Baghdad (IraqiNews.com) A spokesperson has confirmed reports of an intended tour by influential Shia cleric Muqtada al-Sadr in Europe, including a meeting with Pope Francis of Vatican.
Jaafar Mosawi, a spokesperson of the Sadrist Movement, said Saturday that Sadr will visit Vatican responding to an official invitation, and had also received an invitation from Egypt.
Mosawi told Baghdad Today that Sadr will embark on the Vatican visit within the coming few days.
“Sadr seeks openness to the countries that want Iraq’s best and abstain from interfering in its domestic affairs,” he stated.
On Friday, London-based al-Hayat said Sadr is preparing for a tour including France, Germany, Belgium, Italy and Vatican, and would hold meetings with senior officials at those countries.
The purpose of the visit, as the paper put it, will not differ from that of his recent Arab region tour, focusing on Iraq’s openness to other countries and encouragement of investments in the war-torn country, especially in the reconstruction of terrorism-hit areas.
Al-Sadr headed United Arab Emirates earlier this month, having received an official invitation for a visit. He met with Crown Prince Mohammed bin Zayed.
The announced visit has stirred more debates among observers about Sadr’s unexpected diplomatic orientations as he came back days earlier from Saudi Arabia, the arch regional rival of Iran, presumably the biggest patron of Shia political elites and political movements in the Middle East.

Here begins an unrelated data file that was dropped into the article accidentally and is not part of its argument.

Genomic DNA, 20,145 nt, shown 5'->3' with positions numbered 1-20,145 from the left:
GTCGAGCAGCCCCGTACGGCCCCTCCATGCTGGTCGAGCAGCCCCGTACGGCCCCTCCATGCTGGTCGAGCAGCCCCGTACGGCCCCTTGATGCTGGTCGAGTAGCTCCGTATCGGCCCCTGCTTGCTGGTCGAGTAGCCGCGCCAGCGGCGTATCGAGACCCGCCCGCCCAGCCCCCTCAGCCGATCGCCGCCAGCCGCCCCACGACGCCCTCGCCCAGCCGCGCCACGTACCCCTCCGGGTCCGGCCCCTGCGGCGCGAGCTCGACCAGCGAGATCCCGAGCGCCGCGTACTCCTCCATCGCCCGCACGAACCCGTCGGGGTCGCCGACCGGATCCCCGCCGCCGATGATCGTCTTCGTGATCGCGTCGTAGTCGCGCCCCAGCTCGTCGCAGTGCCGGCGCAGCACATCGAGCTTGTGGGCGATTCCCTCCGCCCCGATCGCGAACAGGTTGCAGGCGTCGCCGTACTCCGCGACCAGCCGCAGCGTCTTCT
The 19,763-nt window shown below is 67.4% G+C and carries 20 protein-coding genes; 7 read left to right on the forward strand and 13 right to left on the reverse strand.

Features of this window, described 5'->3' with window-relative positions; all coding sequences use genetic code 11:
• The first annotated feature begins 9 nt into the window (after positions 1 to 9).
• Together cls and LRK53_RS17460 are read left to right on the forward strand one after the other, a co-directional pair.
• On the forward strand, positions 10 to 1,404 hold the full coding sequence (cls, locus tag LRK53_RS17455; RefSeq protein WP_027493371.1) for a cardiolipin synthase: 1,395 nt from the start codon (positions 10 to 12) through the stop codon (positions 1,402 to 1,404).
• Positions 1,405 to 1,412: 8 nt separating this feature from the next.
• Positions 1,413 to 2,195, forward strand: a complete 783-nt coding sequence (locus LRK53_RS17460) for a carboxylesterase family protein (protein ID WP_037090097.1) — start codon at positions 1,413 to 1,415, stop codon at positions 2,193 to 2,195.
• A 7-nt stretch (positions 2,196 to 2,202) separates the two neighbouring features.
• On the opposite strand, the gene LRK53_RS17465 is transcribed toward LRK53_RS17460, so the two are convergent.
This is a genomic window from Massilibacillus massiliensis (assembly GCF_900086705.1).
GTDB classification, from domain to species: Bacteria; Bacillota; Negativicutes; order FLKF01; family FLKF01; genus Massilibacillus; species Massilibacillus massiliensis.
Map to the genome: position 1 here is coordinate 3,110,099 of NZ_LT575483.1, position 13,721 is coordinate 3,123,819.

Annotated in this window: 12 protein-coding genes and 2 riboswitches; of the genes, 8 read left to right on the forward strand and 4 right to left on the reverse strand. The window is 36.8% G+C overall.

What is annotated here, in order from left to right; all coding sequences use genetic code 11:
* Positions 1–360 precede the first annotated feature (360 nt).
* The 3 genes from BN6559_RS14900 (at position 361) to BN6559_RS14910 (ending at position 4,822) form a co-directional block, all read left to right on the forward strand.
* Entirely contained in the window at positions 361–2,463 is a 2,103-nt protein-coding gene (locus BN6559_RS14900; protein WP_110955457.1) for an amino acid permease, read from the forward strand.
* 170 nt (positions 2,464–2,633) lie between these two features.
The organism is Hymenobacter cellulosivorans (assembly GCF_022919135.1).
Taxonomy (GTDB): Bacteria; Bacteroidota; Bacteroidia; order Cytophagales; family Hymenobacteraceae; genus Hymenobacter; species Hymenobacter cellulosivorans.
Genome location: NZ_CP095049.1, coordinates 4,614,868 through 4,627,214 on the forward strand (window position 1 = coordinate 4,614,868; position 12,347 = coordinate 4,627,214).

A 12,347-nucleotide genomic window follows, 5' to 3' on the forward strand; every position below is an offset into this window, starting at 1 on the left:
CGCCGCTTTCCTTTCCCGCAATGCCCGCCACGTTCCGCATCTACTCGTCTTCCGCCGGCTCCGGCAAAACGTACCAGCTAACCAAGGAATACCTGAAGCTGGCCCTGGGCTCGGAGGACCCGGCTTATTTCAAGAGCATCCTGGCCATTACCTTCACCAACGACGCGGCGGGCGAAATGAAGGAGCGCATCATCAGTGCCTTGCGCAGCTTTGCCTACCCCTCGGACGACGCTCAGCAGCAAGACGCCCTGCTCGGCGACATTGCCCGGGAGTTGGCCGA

While political commentators viewed Sadr’s visits to Iran’s longtime regional rivals a remarkable attempt to break away with the Iran-dominated Iraqi politics, others saw they were a balancing political act designed to get advantage from Sunni Saudi Arabia’s regional weight while staying on good terms with Shia Iran. Some also say Sadr was seeking to embolden his image as a nationalist figure whose orientations can transcend sectarian calculations.
The UAE and Saudi Arabia visits come after apparent rapprochements between Baghdad and Sunni-ruled governments in the region. Besides Sadr, Iraqi Prime Minister Haider al-Abadi visited Riyadh in June, and was followed by Iraqi Interior Minister Qassem al-Araji a month later. In February, Saudi foreign minister Adel al-Jubeir visited Iraq, where he voiced support for Iraq against terrorism.